This library provides support for strict state threads, as described in the PLDI '94 paper by John Launchbury and Simon Peyton Jones Lazy Functional State Threads.
The lazy state-transformer monad. A computation of type ST s a transforms an internal state indexed by s, and returns a value of type a. The s parameter is either
* an unstantiated type variable (inside invocations of runST), or
* RealWorld (inside invocations of stToIO).
It serves to keep the internal states of different invocations of runST separate from each other and from invocations of stToIO.
The >>= and >> operations are not strict in the state. For example,
> runST (writeSTRef _|_ v >>= readSTRef _|_ >> return 2) = 2
The strict state-transformer monad. A computation of type ST s a transforms an internal state indexed by s, and returns a value of type a. The s parameter is either
* an uninstantiated type variable (inside invocations of runST), or
* RealWorld (inside invocations of Control.Monad.ST.stToIO).
It serves to keep the internal states of different invocations of runST separate from each other and from invocations of Control.Monad.ST.stToIO.
The >>= and >> operations are strict in the state (though not in values stored in the state). For example,
> runST (writeSTRef _|_ v >>= f) = _|_
Mutable references in the (strict) ST monad.
a value of type STRef s a is a mutable variable in state thread s, containing a value of type a
A monad supporting atomic memory transactions.
A String is a list of characters. String constants in Haskell are values of type String.
Mutable references in the (strict) ST monad (re-export of Data.STRef)
The String type and associated operations.
Utilities for primitive marshalling of C strings.
The marshalling converts each Haskell character, representing a Unicode code point, to one or more bytes in a manner that, by default, is determined by the current locale. As a consequence, no guarantees can be made about the relative length of a Haskell string and its corresponding C string, and therefore all the marshalling routines include memory allocation. The translation between Unicode and the encoding of the current locale may be lossy.
This module is part of the Foreign Function Interface (FFI) and will usually be imported via the module Foreign.
The module Foreign.Storable provides most elementary support for marshalling and is part of the language-independent portion of the Foreign Function Interface (FFI), and will normally be imported via the Foreign module.
An abstract name for an object, that supports equality and hashing.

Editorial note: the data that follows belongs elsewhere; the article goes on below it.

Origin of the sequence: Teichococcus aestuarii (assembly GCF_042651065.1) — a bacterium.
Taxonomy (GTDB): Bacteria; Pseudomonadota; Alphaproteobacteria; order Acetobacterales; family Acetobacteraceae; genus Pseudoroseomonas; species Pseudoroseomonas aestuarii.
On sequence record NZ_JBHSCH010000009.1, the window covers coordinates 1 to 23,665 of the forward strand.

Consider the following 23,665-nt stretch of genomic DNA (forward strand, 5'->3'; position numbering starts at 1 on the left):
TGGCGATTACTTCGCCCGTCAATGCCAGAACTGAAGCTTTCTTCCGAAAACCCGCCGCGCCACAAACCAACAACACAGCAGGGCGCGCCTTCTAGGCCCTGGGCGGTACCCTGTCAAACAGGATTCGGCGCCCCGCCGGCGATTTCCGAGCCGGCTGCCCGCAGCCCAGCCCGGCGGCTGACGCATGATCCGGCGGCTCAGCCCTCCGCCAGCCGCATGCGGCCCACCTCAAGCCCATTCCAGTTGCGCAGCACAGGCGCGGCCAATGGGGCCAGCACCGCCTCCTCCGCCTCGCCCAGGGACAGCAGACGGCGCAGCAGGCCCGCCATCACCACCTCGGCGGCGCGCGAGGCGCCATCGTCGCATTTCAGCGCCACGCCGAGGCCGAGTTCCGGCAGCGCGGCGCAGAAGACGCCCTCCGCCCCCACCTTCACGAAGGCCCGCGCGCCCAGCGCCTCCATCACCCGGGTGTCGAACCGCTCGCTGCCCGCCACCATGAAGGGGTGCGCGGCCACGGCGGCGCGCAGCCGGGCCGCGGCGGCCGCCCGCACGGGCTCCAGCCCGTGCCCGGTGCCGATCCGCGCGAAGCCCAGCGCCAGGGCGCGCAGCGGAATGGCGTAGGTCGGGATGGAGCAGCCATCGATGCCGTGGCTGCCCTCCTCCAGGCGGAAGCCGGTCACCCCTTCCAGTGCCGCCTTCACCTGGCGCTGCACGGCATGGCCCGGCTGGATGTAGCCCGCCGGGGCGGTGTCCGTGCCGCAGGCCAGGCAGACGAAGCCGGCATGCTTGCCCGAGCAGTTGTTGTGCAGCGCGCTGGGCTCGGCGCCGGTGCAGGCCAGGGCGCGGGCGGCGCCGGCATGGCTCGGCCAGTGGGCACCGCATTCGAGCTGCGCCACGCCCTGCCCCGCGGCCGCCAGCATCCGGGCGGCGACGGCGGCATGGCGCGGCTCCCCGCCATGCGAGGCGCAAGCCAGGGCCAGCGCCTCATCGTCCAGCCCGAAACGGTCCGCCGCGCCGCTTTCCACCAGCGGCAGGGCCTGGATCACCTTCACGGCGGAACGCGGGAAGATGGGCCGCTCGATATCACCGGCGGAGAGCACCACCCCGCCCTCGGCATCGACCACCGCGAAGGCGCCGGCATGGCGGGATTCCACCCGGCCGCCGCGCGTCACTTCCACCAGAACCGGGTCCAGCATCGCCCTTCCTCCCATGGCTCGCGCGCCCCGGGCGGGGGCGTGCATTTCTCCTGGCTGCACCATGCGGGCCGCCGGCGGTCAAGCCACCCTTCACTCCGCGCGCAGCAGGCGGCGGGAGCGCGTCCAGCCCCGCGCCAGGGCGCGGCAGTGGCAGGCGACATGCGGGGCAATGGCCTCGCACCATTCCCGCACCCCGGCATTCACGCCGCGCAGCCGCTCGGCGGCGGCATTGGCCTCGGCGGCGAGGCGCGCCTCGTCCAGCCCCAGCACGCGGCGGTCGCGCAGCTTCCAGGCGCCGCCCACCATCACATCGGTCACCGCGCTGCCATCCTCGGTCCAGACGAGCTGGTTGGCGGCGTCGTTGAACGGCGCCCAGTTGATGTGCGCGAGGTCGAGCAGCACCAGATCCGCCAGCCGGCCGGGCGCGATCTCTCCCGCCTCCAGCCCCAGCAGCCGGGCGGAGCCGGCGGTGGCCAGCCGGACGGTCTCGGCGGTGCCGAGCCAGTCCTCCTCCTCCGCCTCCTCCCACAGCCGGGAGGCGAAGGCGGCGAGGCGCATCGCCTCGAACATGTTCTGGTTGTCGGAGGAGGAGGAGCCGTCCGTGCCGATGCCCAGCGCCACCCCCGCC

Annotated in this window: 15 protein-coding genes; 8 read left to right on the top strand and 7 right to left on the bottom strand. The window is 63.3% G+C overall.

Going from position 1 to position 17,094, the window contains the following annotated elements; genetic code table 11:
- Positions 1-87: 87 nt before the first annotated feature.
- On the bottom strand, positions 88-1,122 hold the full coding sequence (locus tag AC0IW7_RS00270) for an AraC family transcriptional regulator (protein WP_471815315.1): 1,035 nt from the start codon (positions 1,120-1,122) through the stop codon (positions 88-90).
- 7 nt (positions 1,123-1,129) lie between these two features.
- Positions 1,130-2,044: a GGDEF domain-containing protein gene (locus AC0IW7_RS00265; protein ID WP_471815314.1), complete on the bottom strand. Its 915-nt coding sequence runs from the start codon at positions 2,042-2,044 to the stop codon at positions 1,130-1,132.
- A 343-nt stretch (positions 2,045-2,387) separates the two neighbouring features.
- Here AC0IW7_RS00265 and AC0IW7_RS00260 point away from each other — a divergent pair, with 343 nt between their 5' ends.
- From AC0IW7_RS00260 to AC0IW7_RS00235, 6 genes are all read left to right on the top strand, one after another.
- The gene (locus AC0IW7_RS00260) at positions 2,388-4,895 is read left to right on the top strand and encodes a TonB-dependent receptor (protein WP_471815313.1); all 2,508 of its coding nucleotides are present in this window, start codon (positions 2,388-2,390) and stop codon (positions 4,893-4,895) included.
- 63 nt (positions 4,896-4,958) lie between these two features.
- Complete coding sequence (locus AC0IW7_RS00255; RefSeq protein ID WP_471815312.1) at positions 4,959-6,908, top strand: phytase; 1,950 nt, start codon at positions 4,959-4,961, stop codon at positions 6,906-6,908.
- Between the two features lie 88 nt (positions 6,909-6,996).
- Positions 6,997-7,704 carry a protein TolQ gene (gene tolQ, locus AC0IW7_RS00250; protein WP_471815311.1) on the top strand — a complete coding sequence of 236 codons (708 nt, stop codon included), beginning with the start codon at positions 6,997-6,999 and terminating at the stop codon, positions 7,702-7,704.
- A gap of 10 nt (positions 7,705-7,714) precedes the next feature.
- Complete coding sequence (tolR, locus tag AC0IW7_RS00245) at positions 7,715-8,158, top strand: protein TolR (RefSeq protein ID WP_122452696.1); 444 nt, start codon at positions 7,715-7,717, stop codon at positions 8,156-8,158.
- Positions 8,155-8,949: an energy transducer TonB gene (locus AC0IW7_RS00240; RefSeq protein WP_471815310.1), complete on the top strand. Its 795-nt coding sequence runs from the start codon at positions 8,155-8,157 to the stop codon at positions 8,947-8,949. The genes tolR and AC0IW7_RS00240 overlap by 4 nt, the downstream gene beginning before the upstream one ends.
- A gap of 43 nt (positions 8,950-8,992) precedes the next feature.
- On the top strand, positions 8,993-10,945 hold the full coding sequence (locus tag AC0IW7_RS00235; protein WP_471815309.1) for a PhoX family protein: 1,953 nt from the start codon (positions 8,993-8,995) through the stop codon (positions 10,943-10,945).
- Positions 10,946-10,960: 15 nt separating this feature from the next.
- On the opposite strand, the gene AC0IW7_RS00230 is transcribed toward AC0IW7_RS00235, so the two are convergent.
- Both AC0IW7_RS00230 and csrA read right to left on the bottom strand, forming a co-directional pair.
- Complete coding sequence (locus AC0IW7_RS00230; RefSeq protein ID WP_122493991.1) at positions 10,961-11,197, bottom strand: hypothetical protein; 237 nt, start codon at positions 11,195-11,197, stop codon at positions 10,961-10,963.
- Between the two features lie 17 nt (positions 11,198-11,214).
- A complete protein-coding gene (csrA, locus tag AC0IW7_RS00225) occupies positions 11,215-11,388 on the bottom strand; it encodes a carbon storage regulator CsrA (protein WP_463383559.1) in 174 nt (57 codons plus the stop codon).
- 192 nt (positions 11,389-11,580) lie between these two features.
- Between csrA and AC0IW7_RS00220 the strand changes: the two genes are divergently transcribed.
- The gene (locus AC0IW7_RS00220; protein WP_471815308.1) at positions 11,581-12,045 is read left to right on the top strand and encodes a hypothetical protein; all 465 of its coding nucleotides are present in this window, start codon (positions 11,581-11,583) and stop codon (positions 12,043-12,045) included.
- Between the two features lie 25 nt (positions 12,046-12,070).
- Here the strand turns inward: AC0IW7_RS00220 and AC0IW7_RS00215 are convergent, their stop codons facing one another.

Stable names have the following property:
* If sn1 :: StableName and sn2 :: StableName and sn1 == sn2 then sn1 and sn2 were created by calls to makeStableName on the same object.
The reverse is not necessarily true: if two stable names are not equal, then the objects they name may still be equal. Note in particular that mkStableName may return a different StableName after an object is evaluated.
Stable Names are similar to Stable Pointers (Foreign.StablePtr), but differ in the following ways:
* There is no freeStableName operation, unlike Foreign.StablePtrs. Stable names are reclaimed by the runtime system when they are no longer needed.
* There is no deRefStableName operation. You can't get back from a stable name to the original Haskell object. The reason for this is that the existence of a stable name for an object does not guarantee the existence of the object itself; it can still be garbage collected.
A stable pointer is a reference to a Haskell expression that is guaranteed not to be affected by garbage collection, i.e., it will neither be deallocated nor will the value of the stable pointer itself change during garbage collection (ordinary references may be relocated during garbage collection). Consequently, stable pointers can be passed to foreign code, which can treat it as an opaque reference to a Haskell value.
A value of type StablePtr a is a stable pointer to a Haskell expression of type a.
The current thread's stack exceeded its limit. Since an exception has been raised, the thread's stack will certainly be below its limit again, but the programmer should take remedial action immediately.
A handle managing output to the Haskell program's standard error channel.
A handle managing input from the Haskell program's standard input channel.
A handle managing output to the Haskell program's standard output channel.
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